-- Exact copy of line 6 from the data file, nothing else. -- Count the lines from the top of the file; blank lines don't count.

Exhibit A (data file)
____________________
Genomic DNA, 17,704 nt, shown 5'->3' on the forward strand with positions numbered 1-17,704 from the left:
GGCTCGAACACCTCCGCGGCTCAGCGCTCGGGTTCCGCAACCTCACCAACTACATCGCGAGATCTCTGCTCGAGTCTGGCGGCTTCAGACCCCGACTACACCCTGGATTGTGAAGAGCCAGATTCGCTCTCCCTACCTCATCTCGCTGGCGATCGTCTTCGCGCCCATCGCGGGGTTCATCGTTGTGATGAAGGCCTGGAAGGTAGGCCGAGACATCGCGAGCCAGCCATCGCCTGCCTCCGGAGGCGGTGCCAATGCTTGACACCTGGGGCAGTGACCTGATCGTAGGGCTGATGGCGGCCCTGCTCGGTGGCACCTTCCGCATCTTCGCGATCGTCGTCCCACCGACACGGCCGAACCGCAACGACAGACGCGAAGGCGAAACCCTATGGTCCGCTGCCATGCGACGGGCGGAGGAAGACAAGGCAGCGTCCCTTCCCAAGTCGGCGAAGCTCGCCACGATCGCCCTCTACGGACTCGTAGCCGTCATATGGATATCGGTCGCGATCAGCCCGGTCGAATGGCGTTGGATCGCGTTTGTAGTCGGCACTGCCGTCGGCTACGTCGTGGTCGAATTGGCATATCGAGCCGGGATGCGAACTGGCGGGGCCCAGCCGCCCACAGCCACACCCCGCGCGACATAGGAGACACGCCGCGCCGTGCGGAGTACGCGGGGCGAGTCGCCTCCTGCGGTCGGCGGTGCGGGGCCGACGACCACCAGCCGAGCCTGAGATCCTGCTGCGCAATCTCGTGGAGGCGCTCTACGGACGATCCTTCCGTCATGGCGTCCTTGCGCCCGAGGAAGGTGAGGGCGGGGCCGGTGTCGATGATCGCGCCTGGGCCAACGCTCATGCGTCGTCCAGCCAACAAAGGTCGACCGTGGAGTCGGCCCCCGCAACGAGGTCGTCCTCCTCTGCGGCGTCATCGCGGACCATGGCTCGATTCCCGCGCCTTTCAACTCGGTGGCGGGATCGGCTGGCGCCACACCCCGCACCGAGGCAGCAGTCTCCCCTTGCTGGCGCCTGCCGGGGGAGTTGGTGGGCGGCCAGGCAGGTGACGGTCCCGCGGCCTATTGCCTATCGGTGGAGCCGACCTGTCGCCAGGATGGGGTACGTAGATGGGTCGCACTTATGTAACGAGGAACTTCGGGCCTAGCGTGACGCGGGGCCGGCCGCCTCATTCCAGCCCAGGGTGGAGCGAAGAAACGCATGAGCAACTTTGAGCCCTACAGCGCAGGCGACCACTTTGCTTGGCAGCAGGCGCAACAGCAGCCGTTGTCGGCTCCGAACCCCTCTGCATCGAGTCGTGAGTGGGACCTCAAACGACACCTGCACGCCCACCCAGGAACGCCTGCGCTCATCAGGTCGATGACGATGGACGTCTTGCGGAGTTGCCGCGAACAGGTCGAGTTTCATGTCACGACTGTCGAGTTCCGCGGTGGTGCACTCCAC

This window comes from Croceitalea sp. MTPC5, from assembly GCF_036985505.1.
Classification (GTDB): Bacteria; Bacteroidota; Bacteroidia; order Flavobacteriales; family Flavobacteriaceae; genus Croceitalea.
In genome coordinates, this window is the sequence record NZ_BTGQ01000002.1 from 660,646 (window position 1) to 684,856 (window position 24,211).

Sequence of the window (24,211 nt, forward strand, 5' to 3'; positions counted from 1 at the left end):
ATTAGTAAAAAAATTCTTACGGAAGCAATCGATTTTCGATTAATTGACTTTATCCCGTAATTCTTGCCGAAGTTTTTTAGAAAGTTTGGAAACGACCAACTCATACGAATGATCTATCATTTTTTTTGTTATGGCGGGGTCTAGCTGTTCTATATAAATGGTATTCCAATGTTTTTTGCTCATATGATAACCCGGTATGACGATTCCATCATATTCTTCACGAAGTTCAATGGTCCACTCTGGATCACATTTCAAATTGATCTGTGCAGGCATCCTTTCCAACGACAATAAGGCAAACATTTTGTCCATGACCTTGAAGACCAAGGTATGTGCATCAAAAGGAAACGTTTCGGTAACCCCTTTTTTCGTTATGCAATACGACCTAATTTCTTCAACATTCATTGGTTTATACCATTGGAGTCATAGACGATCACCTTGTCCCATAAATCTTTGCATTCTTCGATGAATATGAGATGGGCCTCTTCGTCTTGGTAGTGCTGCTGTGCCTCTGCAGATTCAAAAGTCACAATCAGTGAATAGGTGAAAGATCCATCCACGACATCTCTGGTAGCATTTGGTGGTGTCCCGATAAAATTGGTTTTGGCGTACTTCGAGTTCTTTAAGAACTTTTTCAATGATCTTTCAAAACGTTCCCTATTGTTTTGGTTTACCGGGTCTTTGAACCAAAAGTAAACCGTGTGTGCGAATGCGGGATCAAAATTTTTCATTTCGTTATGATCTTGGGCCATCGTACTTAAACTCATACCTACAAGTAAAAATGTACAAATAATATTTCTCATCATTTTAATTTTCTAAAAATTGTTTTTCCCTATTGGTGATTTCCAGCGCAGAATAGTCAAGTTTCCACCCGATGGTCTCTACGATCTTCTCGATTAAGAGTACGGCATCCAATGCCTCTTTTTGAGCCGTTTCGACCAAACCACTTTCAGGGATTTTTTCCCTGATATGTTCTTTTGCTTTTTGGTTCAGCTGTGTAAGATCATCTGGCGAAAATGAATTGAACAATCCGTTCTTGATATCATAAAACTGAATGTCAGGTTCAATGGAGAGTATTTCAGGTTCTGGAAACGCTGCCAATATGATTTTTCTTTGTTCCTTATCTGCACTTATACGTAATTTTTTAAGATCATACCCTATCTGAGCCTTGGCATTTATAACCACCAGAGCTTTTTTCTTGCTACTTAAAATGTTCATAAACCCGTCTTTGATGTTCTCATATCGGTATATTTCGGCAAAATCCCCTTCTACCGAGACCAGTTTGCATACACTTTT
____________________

Sequence of the window (24,211 nt, forward strand, 5' to 3'; positions counted from 1 at the left end):